Pakistan: Widespread Support for Terror Groups Complicates Government Crackdown

The Associated Press
AP Photo/ Dar Yasin

Widespread support for terrorist groups across Pakistan is complicating a government-led crackdown against militants in the wake of a military standoff with India over the recent suicide attack in Kashmir.

Over the past week, Pakistani authorities have initiated a crackdown on militant groups operating in Kashmir, including Jaish-e-Mohammed, seizing their property and assets and banning them from operating.

However, analysts are warning that the crackdown could spark a backlash among large swathes of the population, with groups previously receiving support from the military and intelligence services. They are also known to provide charitable services, meaning they enjoy support among the poor.

“Pakistan, if it takes an aggressive, no-tolerance stand against Lashkar-e-Taiba, Jaish-e-Mohammed and Harakat ul-Mujahidin, will suffer a violent backlash domestically,” warned Adnan Naseemullah, an expert in international affairs at King’s College in London. “But a zero-tolerance policy from the Pakistani state will over time shift the focus back on Kashmir and the treatment of the Kashmiri people, which is in Pakistan’s long-term interest.”

Last week, Pakistani Information Minister Fawad Chaudhry rejected accusations from India that the Pakistani government was involved in last month’s suicide attack in Kashmir that killed 40 paramilitary police, declaring it had “nothing to do” with them. However, he also announced a new strategy to crack down on the militants behind the attack.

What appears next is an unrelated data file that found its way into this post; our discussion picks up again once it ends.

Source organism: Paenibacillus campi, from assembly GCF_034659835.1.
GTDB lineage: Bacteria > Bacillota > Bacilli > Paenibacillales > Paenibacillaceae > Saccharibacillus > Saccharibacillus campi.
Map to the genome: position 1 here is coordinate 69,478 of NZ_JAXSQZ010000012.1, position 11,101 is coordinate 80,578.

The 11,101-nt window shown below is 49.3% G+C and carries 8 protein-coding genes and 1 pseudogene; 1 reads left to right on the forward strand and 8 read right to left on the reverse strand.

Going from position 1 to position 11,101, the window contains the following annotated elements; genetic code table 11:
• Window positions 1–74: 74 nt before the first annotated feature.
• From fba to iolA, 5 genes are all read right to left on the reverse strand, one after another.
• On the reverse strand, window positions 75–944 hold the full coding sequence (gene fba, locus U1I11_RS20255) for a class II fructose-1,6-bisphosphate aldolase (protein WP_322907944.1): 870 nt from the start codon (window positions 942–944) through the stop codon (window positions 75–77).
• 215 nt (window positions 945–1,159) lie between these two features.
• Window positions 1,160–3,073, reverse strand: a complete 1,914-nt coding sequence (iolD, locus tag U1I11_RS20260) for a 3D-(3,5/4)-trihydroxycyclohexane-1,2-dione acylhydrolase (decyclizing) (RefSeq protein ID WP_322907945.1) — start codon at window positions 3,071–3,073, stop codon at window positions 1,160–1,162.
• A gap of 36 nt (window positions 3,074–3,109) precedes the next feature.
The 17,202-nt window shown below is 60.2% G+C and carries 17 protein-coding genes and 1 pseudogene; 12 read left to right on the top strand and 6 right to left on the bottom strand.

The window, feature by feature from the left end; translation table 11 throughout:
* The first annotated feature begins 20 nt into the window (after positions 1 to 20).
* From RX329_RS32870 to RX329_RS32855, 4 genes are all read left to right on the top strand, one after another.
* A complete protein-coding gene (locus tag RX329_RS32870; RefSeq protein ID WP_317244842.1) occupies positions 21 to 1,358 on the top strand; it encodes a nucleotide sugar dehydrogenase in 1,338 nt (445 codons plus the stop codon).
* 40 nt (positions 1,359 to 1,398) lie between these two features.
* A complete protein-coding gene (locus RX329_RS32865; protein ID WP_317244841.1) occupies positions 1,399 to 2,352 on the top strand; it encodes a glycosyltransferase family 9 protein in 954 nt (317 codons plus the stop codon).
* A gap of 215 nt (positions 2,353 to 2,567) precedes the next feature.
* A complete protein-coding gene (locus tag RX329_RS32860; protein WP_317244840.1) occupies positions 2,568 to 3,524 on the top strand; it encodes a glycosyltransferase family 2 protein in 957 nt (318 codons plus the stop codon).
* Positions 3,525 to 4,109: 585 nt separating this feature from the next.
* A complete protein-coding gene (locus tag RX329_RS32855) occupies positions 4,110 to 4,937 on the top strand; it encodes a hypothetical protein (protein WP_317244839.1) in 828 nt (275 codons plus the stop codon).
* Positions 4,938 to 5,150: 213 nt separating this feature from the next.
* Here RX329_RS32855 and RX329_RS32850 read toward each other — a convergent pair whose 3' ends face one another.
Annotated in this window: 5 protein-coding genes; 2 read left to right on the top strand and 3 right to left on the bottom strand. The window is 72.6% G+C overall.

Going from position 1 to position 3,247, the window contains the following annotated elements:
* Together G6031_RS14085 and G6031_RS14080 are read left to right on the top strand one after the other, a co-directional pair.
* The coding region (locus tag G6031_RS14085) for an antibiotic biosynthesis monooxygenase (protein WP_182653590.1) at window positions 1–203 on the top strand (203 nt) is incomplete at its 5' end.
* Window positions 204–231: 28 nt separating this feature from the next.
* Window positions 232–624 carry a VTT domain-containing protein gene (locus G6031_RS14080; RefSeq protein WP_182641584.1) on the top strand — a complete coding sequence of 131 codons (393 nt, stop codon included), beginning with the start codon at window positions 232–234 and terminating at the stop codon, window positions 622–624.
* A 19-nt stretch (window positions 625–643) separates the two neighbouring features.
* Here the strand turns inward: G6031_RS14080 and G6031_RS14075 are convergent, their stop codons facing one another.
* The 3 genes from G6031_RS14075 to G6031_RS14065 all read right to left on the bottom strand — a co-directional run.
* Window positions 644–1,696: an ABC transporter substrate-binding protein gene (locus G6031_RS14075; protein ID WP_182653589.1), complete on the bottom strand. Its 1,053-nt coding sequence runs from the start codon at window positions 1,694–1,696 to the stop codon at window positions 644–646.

“A full-fledged strategy is now in place,” Chaudhry said “We have different strategies for different groups, but the main aim is that we have to enforce the writ of the state. We have to demilitarize if there are groups (on our soil).”

Meanwhile, Prime Minister Imran Khan said at a rally in southern Pakistan on Thursday reiterated that his government would step up its crackdown against the militants.

“This government will not allow Pakistan’s land to be used for any kind of outside terrorism,” he said. “We will not allow any militant group to function in our country now. God willing, you will see that a new era is emerging.”

Pakistan has long been the subject of global criticism for its failure to stop the rise of militant and terrorist organizations in its territory. In 2017, the country’s military began a campaign to deradicalize groups and encourage them to get involved in politics, a move that was heavily criticized by civil society groups and human rights organizations.


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